Living within easy walking distance of a major regional museum is a good thing. We can call in for a quick look at clothes, dinosaurs, pottery or butterflies. Girl1 and Girl2 make art every time we’re there, and dress up in historical costumes. We can mosey about rocks, hurry through the stuffed animals and linger in local history. There are relics from the Spanish Armada, an Egyptian mummy, and the biggest antlers in the world. There’s too much to see and appreciate all in one go, so we’re very lucky just to be able to call in any time.
Last week I revisited an art exhibition. I was lured to another art exhibition, before stopping at the Turner. Really, I can’t cope with all this mental stimulation. It’s taken me days to be even able to think about it all again.
Photography wasn’t allowed, so you’ll have to put up with pics of postcards on my kitchen table. Not the best way to appreciate art and its impact, I know. You should know better by now than to come here for my photographs …
The Queen Art & Image was what I’d gone to see. A collection of images of Queen Elizabeth II from the time of her ascension to the throne. The most recent was from a series of photographs taken last year. The blurb says: ‘One face. Many images. One of the world’s most famous faces captured by some of the world’s greatest artists. From the traditional and conventional to the contemporary and controversial.’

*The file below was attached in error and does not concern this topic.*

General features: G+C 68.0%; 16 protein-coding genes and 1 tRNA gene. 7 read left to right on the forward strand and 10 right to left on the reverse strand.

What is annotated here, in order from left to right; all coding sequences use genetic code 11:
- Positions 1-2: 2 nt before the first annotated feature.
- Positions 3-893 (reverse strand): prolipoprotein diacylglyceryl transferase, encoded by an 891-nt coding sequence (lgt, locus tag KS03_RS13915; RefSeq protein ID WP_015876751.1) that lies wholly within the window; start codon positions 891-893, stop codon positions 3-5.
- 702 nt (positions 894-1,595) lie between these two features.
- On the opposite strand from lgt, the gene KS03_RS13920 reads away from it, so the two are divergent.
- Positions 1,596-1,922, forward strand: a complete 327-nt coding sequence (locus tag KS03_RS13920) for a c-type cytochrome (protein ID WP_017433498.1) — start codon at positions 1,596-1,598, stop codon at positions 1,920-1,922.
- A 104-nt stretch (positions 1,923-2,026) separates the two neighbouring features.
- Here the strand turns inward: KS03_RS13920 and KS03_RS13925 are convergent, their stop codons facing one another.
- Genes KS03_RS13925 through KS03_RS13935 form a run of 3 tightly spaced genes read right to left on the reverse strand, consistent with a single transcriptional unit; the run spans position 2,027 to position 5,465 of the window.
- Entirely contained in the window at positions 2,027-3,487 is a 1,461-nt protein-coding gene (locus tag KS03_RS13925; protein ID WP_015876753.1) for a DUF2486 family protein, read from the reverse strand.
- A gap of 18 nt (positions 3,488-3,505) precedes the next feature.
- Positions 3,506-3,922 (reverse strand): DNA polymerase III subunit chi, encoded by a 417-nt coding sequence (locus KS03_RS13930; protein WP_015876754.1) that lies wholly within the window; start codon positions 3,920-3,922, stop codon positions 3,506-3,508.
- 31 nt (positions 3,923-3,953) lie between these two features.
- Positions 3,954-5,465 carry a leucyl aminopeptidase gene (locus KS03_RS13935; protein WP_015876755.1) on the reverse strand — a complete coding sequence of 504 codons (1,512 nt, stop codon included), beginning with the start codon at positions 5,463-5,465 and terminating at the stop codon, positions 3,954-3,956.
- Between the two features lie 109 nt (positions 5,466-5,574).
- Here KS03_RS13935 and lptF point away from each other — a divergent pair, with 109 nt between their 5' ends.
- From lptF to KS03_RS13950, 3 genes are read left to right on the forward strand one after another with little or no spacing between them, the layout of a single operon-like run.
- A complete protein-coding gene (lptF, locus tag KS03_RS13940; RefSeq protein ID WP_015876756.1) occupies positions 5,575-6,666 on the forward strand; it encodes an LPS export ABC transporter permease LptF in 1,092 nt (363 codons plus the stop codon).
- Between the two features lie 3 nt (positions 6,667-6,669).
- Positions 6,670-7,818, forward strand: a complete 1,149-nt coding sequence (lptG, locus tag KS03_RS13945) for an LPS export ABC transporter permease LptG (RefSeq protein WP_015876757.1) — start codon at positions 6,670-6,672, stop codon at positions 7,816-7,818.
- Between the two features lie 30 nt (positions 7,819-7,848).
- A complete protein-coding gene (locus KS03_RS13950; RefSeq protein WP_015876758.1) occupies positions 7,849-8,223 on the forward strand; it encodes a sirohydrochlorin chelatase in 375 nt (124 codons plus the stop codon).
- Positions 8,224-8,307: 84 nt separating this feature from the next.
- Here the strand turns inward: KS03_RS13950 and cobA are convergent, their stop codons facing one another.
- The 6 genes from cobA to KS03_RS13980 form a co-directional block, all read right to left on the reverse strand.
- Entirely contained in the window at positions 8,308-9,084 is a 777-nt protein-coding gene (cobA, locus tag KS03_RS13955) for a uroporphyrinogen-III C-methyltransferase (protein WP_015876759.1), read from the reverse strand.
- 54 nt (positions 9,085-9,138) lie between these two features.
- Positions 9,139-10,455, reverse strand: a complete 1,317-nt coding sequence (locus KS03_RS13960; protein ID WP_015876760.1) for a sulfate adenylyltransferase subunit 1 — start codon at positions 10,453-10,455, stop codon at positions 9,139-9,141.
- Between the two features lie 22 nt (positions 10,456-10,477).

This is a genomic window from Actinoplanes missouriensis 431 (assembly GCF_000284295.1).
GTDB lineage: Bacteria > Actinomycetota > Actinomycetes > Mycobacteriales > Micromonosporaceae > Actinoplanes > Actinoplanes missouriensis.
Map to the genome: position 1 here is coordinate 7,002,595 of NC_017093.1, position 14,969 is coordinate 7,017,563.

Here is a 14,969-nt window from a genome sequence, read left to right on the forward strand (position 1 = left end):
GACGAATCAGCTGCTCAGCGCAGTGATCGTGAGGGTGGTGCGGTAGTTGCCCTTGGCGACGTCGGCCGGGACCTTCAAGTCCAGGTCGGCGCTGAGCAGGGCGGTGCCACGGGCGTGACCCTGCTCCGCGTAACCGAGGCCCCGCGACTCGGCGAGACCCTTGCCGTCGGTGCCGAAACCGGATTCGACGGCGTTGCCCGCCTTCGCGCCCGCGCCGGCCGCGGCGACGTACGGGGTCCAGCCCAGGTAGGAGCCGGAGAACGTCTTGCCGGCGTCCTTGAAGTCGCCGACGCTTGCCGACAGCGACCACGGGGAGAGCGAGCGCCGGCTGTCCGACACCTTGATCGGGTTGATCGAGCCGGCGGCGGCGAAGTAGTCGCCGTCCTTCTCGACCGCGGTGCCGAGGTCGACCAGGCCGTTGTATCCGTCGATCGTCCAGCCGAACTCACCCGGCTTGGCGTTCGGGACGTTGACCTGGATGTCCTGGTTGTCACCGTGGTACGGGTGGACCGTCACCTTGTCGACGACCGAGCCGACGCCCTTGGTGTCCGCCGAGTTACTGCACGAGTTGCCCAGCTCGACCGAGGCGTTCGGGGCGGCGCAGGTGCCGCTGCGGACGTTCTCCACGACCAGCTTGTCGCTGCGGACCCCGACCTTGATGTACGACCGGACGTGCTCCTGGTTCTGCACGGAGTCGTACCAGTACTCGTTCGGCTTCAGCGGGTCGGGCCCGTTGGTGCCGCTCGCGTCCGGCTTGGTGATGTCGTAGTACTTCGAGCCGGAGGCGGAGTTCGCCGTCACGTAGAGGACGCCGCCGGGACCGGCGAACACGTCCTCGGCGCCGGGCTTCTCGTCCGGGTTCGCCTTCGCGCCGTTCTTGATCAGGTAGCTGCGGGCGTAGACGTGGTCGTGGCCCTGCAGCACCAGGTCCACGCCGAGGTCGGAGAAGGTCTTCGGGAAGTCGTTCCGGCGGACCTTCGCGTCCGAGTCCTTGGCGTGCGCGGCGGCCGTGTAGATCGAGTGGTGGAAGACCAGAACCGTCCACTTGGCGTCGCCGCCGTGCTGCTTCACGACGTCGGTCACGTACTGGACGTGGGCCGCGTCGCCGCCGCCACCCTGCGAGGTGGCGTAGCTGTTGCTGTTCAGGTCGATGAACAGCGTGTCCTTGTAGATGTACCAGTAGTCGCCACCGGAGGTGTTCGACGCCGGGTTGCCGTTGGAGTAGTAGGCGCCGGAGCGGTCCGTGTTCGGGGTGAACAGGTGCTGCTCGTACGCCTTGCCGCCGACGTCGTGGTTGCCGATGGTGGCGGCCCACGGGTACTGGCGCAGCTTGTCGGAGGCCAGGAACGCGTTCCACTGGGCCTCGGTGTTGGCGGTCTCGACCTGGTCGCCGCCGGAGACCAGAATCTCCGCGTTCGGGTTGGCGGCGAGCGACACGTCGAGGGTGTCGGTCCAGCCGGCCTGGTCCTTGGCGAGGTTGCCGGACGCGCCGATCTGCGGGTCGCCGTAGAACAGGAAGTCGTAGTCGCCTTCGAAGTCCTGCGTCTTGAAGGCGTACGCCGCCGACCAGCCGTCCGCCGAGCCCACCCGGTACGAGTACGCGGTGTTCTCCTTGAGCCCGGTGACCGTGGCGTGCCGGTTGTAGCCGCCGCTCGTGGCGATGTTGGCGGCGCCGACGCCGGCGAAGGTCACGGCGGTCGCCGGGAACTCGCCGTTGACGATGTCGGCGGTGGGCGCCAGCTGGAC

I found it fascinating. Bereaved daughter, monarch, mother, artifice, glimpses of personality, formal poses of a soverign, informal moments. And then there was Diana. The woman who changed everything. We see the Queen standing to one side of the bride, and it’s hard not to see the photograph as a portent of the future. Then there is the Queen in black, looking at the vast array of tributes to Diana left outside the palace. What was going through her mind? (Yes, I do see royalty as soap opera.) One of the largest images, Elizabeth vs Diana, is a smiling picture of the Queen comprised of differently shaded images of Diana. Oomph. (You may laugh, but I’m sure that must be a proper critical term.)
There were four Warhol prints, a Gilbert and George collage, a hologram, a 3D image, photographs, the Lucien Freud portrait, and an image made of plywood, flowers and beads.
The exhibition has left Belfast now, but is well worth seeing if you get a chance.
Coming soon to a post near here Street Art: Tags not Labels. Too much, indeed, for one day.